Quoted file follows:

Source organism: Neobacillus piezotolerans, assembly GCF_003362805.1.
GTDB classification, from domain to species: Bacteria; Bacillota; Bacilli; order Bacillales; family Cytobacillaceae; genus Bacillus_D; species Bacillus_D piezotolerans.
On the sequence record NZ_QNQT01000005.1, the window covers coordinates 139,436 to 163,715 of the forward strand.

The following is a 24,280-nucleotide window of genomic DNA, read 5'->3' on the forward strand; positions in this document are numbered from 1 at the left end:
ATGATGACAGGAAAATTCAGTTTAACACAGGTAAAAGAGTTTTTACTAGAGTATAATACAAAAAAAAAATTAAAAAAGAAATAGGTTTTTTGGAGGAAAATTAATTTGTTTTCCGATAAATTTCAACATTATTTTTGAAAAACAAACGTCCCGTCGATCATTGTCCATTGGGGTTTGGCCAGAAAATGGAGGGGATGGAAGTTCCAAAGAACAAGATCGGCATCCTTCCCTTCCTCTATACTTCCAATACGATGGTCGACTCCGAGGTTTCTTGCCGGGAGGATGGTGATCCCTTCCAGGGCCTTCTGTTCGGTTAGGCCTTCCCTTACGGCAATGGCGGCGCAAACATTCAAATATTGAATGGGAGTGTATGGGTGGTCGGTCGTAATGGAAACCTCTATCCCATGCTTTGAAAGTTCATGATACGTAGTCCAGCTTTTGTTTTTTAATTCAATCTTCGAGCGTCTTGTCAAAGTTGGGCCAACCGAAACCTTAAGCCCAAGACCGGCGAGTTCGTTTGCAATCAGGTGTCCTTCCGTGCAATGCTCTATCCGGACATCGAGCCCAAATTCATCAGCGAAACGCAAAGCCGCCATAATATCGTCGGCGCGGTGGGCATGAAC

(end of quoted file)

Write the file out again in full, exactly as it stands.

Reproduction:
Source organism: Neobacillus piezotolerans, assembly GCF_003362805.1.
GTDB classification, from domain to species: Bacteria; Bacillota; Bacilli; order Bacillales; family Cytobacillaceae; genus Bacillus_D; species Bacillus_D piezotolerans.
On the sequence record NZ_QNQT01000005.1, the window covers coordinates 139,436 to 163,715 of the forward strand.

The following is a 24,280-nucleotide window of genomic DNA, read 5'->3' on the forward strand; positions in this document are numbered from 1 at the left end:
ATGATGACAGGAAAATTCAGTTTAACACAGGTAAAAGAGTTTTTACTAGAGTATAATACAAAAAAAAAATTAAAAAAGAAATAGGTTTTTTGGAGGAAAATTAATTTGTTTTCCGATAAATTTCAACATTATTTTTGAAAAACAAACGTCCCGTCGATCATTGTCCATTGGGGTTTGGCCAGAAAATGGAGGGGATGGAAGTTCCAAAGAACAAGATCGGCATCCTTCCCTTCCTCTATACTTCCAATACGATGGTCGACTCCGAGGTTTCTTGCCGGGAGGATGGTGATCCCTTCCAGGGCCTTCTGTTCGGTTAGGCCTTCCCTTACGGCAATGGCGGCGCAAACATTCAAATATTGAATGGGAGTGTATGGGTGGTCGGTCGTAATGGAAACCTCTATCCCATGCTTTGAAAGTTCATGATACGTAGTCCAGCTTTTGTTTTTTAATTCAATCTTCGAGCGTCTTGTCAAAGTTGGGCCAACCGAAACCTTAAGCCCAAGACCGGCGAGTTCGTTTGCAATCAGGTGTCCTTCCGTGCAATGCTCTATCCGGACATCGAGCCCAAATTCATCAGCGAAACGCAAAGCCGCCATAATATCGTCGGCGCGGTGGGCATGAAC